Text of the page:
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Over the last decade or so, accountability has become quite the buzz word as it relates to relationships and friendships. However, somewhere along the way, people have distorted and perverted the term and its true meaning.

“Holding ourselves and everyone else accountable generally tends to connote negative consequences for actions that are harmful or inconsistent with the expectations of service that are associated with a role,” explains Miki Kashtan, Ph.D., in an essay for Psychology Today. “If someone’s actions have a harmful effect, however small or large, instead of castigating the person, we can aim to understand the needs and circumstances that resulted in the action.”

In most relationships, you’ll find that people generally have a natural tendency to hold one another accountable and take accountability for their actions. However, there are some relationships in which you’ll find that the accountability dynamic is grossly imbalanced. In some scenarios, you’ll find people who completely evade accountability alongside friends and relatives who enable by never holding their loved ones accountable. In other scenarios, you have people who are obsessed with accountability (or at the very least, their definition of accountability) and thus they adopt a tyrannical approach and wreak havoc on their loved ones, all in their quest for accountability.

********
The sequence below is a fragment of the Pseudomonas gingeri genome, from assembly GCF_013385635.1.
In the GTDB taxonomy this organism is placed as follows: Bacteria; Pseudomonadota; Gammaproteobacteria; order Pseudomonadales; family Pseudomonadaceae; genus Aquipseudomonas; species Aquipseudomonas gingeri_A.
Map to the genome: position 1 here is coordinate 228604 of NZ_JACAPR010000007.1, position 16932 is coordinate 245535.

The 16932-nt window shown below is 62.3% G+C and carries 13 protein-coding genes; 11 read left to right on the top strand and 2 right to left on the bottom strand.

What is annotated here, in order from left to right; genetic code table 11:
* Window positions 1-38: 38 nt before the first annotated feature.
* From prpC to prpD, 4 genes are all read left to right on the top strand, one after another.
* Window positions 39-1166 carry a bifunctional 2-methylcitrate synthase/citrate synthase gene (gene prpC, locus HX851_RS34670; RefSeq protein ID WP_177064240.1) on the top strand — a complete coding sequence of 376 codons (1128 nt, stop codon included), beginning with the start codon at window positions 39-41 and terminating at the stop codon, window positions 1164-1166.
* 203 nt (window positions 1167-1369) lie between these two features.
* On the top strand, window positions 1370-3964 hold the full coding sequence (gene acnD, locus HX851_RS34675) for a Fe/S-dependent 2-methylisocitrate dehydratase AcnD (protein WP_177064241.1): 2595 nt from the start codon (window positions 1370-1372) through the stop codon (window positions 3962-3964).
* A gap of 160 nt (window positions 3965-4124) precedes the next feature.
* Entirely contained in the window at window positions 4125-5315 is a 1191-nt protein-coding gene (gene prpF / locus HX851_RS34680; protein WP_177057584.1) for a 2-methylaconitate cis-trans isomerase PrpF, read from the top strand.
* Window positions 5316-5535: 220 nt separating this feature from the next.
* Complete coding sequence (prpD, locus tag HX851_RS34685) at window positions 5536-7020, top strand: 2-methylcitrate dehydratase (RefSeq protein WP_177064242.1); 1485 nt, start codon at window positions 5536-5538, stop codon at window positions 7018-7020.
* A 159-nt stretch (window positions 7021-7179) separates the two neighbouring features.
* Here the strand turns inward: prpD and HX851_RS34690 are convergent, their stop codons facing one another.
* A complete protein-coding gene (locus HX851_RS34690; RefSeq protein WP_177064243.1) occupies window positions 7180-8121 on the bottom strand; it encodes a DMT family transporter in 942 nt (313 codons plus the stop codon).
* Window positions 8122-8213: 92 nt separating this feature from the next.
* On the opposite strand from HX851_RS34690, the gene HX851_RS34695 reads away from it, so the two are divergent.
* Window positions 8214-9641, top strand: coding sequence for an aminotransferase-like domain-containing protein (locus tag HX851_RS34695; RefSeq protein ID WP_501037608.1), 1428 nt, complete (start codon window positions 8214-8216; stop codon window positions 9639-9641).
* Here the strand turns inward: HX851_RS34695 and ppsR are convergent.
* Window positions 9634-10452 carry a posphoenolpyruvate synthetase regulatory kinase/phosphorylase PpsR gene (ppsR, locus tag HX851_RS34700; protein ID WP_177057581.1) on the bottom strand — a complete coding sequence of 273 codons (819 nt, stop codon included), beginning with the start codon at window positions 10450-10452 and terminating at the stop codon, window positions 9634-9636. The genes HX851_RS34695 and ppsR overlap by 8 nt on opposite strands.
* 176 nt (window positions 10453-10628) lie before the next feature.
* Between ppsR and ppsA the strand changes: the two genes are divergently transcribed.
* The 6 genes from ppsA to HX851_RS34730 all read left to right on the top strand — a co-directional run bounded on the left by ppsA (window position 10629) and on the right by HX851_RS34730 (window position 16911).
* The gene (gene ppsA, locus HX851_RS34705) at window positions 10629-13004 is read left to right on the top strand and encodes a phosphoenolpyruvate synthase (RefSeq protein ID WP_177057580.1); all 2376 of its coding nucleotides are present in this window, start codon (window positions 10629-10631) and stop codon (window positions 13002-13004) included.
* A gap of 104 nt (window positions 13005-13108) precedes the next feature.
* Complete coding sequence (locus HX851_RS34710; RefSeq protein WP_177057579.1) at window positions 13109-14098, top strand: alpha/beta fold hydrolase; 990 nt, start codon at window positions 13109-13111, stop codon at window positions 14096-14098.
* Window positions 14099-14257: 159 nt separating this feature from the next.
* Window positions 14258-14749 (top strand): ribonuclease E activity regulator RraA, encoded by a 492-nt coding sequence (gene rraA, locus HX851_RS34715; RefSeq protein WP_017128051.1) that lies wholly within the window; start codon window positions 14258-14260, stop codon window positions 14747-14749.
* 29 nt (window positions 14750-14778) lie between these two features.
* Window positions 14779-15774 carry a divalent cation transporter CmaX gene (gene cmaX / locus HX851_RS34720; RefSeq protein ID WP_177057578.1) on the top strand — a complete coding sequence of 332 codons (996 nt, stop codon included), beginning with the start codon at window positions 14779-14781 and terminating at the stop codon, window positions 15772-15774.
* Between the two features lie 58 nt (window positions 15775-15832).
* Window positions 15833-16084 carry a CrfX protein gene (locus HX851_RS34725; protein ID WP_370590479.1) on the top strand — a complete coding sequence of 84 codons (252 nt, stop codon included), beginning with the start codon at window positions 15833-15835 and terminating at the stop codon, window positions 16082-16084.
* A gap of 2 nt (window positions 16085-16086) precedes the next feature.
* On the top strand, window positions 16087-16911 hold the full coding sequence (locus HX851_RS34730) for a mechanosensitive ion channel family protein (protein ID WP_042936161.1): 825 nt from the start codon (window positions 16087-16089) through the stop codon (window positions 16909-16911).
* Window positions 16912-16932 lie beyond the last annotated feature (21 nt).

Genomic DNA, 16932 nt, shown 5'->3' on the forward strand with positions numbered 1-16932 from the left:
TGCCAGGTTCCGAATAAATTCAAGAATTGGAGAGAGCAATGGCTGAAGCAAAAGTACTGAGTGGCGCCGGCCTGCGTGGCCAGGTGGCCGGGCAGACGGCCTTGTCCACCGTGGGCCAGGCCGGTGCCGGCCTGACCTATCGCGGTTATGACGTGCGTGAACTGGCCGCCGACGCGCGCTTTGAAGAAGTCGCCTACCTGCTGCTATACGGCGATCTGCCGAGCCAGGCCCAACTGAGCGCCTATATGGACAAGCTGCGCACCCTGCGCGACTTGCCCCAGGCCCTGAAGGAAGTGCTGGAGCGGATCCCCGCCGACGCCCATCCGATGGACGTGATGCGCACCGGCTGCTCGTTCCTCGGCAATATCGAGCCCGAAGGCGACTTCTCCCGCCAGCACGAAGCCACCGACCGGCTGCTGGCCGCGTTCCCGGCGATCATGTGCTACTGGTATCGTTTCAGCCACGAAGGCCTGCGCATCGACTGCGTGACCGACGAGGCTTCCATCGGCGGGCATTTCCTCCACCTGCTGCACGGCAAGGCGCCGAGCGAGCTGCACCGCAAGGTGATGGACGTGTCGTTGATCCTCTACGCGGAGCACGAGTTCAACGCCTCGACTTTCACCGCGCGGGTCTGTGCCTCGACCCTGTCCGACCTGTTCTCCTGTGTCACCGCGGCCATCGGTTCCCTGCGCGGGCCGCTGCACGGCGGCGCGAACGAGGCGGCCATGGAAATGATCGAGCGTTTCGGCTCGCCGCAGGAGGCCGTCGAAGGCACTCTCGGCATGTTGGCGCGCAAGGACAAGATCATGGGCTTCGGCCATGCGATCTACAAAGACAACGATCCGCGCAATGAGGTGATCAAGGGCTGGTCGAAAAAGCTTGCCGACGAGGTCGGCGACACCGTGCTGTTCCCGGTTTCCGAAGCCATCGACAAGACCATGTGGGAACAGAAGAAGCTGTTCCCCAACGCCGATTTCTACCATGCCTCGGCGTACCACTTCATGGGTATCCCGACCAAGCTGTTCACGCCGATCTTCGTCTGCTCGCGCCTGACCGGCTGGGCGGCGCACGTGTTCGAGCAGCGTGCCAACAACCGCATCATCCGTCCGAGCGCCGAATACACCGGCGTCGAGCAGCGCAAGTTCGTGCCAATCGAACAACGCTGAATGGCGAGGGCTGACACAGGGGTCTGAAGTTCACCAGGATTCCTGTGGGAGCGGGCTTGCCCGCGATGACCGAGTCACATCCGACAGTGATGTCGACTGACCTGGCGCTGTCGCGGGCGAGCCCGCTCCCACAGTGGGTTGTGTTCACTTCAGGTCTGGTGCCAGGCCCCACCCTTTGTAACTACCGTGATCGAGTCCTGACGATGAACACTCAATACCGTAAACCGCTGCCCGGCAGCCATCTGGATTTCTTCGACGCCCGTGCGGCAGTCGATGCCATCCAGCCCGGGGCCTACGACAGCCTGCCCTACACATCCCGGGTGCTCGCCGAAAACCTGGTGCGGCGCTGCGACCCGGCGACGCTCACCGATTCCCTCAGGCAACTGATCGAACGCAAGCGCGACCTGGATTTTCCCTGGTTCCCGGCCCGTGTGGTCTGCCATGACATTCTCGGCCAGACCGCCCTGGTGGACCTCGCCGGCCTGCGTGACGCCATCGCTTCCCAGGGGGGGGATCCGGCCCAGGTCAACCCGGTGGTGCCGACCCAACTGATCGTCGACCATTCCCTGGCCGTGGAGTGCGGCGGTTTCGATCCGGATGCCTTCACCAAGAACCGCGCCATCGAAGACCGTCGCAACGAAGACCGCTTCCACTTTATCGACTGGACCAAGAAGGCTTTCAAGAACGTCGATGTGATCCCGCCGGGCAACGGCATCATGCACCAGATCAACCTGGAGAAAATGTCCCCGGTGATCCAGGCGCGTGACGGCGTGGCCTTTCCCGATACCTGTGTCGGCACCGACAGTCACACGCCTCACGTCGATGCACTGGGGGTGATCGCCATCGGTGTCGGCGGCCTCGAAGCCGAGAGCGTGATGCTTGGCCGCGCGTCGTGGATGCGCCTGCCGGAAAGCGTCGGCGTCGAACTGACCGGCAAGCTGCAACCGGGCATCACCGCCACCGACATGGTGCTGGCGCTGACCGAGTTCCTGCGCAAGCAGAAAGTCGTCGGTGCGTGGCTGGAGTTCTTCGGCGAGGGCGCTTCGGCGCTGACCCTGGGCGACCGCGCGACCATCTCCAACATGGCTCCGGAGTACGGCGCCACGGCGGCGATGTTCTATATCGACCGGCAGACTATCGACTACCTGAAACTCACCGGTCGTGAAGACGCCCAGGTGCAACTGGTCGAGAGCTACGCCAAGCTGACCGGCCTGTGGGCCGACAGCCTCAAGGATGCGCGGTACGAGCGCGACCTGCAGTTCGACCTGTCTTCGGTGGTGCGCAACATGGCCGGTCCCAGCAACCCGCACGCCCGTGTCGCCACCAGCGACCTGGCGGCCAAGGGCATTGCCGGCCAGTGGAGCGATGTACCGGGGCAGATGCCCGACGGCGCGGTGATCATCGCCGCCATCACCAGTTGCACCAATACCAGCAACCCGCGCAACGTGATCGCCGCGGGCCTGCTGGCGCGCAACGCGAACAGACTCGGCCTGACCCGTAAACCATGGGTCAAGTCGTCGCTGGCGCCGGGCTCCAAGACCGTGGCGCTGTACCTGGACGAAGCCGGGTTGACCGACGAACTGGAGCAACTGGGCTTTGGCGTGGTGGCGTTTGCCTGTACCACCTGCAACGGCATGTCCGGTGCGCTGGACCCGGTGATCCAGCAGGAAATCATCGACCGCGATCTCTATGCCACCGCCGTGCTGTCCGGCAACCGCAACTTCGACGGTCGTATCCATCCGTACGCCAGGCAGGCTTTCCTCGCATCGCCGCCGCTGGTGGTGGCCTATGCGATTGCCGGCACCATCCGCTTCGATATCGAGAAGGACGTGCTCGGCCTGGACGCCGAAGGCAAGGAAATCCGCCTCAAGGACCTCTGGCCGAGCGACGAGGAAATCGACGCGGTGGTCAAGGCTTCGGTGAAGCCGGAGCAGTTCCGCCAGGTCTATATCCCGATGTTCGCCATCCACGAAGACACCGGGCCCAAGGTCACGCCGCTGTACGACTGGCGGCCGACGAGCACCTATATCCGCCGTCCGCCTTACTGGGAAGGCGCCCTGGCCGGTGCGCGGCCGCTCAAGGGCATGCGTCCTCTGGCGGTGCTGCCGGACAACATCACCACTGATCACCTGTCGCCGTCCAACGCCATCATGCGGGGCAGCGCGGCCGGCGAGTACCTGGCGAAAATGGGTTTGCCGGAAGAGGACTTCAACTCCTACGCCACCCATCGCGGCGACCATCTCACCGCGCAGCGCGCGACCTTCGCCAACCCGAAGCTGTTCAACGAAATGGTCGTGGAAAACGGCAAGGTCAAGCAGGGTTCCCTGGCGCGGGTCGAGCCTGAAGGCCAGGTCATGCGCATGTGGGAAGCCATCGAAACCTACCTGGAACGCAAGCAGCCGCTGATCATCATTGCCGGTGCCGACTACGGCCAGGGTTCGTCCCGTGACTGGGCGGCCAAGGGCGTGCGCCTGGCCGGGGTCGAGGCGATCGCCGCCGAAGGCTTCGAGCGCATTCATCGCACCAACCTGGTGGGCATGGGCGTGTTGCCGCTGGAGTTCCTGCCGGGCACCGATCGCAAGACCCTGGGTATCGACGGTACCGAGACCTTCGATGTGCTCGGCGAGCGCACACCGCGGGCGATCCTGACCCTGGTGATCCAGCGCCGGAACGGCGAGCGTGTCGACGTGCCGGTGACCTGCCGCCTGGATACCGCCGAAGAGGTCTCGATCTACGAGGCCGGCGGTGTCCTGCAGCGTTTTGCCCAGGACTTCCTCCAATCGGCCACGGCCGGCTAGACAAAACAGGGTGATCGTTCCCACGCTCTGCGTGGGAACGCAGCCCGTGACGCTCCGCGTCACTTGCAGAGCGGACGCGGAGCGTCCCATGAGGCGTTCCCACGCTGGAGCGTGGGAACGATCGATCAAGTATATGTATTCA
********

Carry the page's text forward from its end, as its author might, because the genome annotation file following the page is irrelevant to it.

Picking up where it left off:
Here’s are some of the right and wrong ways to hold your friends accountable.

Holding someone accountable is correcting them in private

When you truly care about a person, you tend to care about their self-esteem and emotional well-being. As a result, whenever possible, you will seek to correct them privately as opposed to doing so in front of an audience.

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